Increasing adoption of cloud-native infrastructure

As more organizations adopt cloud-native infrastructure, the need for observability tools specifically designed for these environments will likely grow. With the increasing amount of data generated by cloud-native applications and infrastructure, ML and AI will become increasingly important in the cloud-native Observability space. These technologies can help identify anomalies and performance issues before they impact end-users, enabling organizations to proactively address issues before they cause significant problems.

Improved reliability

Detect and resolve issues before they escalate, minimizing downtime and ensuring that systems remain available to users.

Efficient troubleshooting

Quickly identify the root cause of issues and resolve them efficiently with deep insights into the behavior of a system.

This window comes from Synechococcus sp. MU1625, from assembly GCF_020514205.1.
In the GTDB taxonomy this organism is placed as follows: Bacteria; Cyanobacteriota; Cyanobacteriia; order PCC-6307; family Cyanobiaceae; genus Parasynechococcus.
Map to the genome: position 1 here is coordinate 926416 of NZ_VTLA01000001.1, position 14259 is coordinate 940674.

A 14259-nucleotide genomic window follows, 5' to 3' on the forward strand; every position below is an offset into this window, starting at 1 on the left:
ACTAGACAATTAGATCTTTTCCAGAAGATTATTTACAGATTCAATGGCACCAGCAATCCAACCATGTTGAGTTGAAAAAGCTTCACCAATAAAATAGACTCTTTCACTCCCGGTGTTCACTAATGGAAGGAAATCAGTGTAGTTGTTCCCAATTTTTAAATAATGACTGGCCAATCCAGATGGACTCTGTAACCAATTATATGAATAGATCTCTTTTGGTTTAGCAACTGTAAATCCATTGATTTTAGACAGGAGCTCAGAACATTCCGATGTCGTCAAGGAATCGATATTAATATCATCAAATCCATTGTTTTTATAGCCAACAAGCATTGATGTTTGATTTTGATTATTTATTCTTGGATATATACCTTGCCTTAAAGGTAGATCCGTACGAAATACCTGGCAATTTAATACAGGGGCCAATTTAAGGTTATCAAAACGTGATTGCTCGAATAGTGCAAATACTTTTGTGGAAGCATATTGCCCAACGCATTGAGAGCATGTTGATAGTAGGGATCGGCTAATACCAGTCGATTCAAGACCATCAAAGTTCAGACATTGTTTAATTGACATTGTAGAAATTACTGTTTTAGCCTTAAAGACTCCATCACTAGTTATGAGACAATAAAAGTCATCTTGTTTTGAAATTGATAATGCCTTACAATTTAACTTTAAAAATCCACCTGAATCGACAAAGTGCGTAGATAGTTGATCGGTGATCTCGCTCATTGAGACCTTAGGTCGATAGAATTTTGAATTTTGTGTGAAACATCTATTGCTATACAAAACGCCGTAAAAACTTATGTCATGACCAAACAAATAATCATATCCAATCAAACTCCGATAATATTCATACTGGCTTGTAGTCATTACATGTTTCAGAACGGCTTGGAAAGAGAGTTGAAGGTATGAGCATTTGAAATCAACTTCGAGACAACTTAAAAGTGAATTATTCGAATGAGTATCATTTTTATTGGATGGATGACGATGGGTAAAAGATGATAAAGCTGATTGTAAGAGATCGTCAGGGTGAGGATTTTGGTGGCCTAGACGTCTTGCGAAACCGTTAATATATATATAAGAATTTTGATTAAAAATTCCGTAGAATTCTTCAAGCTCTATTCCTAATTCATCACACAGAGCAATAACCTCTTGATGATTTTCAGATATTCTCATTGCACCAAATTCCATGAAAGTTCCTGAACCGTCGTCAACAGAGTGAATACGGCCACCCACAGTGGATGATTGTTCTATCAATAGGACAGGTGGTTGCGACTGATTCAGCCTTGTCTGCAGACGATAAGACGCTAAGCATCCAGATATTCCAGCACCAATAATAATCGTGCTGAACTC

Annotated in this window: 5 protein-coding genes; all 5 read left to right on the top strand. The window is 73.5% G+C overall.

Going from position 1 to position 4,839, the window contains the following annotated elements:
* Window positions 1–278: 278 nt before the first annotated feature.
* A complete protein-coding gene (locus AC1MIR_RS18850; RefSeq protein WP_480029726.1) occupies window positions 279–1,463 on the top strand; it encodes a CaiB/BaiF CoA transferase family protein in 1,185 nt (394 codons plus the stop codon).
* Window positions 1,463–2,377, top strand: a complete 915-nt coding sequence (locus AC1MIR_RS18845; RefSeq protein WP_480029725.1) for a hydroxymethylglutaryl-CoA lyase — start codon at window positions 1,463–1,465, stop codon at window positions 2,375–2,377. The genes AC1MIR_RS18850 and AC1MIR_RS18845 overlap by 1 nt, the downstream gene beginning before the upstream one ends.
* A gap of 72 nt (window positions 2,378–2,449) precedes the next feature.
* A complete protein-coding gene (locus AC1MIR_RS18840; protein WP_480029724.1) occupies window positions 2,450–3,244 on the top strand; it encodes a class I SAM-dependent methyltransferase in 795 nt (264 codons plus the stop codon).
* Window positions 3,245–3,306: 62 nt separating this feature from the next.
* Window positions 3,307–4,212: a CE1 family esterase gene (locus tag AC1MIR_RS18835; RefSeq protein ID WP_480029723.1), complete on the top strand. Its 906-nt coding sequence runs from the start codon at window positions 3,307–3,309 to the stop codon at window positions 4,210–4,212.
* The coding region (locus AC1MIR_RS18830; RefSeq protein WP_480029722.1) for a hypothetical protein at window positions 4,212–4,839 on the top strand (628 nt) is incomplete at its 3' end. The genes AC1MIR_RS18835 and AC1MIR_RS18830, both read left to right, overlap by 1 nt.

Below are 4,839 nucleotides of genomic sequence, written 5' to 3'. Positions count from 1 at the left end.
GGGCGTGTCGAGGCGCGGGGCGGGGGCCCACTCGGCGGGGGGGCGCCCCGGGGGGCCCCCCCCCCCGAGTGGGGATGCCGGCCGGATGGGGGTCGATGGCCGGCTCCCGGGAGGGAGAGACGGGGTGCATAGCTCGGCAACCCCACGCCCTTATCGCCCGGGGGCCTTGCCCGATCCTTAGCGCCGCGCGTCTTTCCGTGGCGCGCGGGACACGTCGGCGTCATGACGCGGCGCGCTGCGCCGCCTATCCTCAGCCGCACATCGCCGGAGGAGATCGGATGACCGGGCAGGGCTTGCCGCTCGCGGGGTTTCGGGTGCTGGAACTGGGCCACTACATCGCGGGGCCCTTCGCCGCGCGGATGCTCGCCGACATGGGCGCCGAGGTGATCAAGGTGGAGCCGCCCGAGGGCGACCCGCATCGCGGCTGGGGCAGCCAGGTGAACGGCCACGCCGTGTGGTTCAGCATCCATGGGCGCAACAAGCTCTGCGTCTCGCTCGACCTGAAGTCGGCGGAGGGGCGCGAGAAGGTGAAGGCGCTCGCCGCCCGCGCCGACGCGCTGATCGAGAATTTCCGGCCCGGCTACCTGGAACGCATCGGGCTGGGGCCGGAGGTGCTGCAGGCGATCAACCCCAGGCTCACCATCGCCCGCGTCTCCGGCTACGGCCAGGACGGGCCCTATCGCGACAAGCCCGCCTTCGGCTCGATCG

Optimized performance

Identify areas for optimization, such as bottlenecks in the system or underutilized resources, allowing for more efficient resource allocation and improved performance.

Data-driven decision-making

Receive up-to-date system performance and behavior information, enabling data-driven decision making and continuous improvement.

Observability and monitoring are related concepts but have some key differences. Observability refers to the ability to ask questions about your system by examining its behavior from the outside.